Topics: News, Press

UFCW Essential Workers Applaud Governor Newsom’s Committment to Protecting Workers from Workplace Violence

Sacramento, CA – Today, the United Food and Commercial Workers (UFCW) Western States Council applauded Governor Gavin Newsom for signing SB 553 (Cortese) into law. SB 553 will require employers to implement basic protections to protect workers from violence while they’re on the job, which includes developing and implementing a workplace violence prevention plan, logging incidents in a violent incident log, and providing workers with workplace violence prevention training.

“UFCW members have had to deal with six years of deadly and traumatizing incidents,” said John Frahm, acting president, UFCW Local 5. “This is simply too long when our members go to work every single day worried about if they will come home at night to their families. With Governor Newsom’s signature, this bill will make an extraordinary impact in workers’ lives and keep workers and customers safe. UFCW members across California applaud every UFCW member and worker who has come forward to tell their story to spread light on this issue and Governor Newsom for standing with working people today.”

Workplace violence incidents have become more prevalent across all different types of workplaces in California – the Occupational Safety and Health Administration (OSHA) has identified workplace violence as the third leading cause of fatal occupational injury at the workplace and estimates that nearly two million workers are affected by workplace violence each year. Last year, the F.B.I. said more than half of active shooter attacks occurred in places of commerce, including stores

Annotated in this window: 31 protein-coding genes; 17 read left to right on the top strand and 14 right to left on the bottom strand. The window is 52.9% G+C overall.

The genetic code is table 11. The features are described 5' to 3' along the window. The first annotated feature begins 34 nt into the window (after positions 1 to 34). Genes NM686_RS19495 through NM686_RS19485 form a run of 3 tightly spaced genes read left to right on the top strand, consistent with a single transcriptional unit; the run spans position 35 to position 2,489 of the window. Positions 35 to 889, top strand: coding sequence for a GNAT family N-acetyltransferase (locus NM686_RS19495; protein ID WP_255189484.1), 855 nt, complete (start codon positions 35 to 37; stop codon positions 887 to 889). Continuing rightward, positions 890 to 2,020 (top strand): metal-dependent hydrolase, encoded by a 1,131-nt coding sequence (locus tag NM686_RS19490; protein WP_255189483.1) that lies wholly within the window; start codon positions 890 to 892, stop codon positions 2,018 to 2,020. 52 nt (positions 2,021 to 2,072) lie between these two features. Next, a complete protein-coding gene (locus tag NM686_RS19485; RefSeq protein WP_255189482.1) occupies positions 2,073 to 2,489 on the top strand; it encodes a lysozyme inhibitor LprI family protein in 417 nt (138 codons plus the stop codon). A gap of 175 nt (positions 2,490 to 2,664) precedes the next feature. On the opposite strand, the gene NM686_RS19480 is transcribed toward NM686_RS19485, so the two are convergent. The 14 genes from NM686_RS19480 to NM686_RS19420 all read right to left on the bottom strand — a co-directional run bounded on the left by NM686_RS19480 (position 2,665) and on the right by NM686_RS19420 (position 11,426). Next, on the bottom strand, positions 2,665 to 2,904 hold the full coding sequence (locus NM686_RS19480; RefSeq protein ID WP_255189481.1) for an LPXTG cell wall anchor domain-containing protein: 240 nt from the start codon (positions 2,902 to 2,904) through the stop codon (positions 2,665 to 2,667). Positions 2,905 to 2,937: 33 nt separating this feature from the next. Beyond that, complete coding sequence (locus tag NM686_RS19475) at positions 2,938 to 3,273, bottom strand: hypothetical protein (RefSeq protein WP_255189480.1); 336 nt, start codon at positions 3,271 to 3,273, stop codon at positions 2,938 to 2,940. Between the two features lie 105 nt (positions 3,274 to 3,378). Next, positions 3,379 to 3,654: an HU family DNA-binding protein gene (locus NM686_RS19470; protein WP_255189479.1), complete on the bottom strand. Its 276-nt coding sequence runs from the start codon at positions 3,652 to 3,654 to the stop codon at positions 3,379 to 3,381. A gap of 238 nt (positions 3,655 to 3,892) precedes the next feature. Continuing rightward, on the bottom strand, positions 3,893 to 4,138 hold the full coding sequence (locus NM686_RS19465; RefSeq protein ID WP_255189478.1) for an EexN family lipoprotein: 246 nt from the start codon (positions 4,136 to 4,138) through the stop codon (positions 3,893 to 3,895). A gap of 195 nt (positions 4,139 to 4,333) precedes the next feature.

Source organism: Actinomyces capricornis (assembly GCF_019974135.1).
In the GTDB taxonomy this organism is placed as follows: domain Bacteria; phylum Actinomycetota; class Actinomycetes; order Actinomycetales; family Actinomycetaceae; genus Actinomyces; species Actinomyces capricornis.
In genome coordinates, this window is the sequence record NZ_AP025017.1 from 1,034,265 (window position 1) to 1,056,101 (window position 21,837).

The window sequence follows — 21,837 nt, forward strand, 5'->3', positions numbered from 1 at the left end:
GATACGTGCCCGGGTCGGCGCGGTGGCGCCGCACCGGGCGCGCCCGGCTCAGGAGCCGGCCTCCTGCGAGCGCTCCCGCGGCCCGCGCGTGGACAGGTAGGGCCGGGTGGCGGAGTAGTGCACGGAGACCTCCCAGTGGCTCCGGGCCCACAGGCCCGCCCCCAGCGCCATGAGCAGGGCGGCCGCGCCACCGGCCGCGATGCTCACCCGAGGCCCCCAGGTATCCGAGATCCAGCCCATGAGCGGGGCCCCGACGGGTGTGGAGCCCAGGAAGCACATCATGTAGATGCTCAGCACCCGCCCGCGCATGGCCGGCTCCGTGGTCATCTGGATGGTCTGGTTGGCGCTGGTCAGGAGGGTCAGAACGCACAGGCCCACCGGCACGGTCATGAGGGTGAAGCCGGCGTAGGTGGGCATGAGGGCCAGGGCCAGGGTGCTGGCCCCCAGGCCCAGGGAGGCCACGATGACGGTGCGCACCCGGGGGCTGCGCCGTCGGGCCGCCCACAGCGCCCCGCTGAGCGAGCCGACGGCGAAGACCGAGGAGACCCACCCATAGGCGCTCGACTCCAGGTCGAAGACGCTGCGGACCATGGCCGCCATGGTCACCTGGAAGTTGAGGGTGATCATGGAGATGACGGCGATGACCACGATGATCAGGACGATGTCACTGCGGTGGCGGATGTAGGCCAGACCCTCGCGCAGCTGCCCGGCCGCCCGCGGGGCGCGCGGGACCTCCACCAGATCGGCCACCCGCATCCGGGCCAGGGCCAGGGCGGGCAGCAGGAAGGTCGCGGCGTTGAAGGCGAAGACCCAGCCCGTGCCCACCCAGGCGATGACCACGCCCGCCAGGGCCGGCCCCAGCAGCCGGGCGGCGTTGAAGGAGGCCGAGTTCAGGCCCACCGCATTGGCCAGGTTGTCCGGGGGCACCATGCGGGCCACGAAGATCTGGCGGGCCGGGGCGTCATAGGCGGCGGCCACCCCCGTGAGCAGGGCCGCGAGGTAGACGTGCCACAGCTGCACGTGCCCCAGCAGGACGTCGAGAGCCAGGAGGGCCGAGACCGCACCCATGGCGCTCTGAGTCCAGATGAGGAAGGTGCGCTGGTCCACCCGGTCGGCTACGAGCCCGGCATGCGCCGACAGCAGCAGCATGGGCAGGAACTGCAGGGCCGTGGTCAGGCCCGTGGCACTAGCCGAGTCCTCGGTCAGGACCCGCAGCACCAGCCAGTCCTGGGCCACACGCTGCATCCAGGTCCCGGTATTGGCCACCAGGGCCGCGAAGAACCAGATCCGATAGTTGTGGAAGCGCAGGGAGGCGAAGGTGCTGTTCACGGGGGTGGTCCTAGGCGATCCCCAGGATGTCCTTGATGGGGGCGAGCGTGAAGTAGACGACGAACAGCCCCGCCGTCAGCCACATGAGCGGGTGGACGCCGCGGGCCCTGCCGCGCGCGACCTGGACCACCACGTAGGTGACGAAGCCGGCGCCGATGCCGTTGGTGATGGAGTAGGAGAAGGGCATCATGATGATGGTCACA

Over the last several years, reports of workplace violence from UFCW members have skyrocketed – now most of UFCW’s members have been the victim of at least one incident of threatened or actual workplace violence and many intolerably experience workplace violence on a regular basis. Members have been robbed at gunpoint; they’ve been attacked physically, some to the point of needing to be hospitalized; they’ve been spat upon by people infected with COVID-19; they are routinely threatened with violence; and at some stores, members have even been murdered while performing their jobs.

However, the California Division Of Occupational Safety & Health (Cal/OSHA) has yet to adopt a General Industry Workplace Violence Standard to protect workers on the job. Cal/OSHA adopted a Healthcare Workplace Violence Standard in 2017, but this standard only offers protections for healthcare workers, excluding most of California’s workforce. 

SB 553 goes into effect July 1, 2024.

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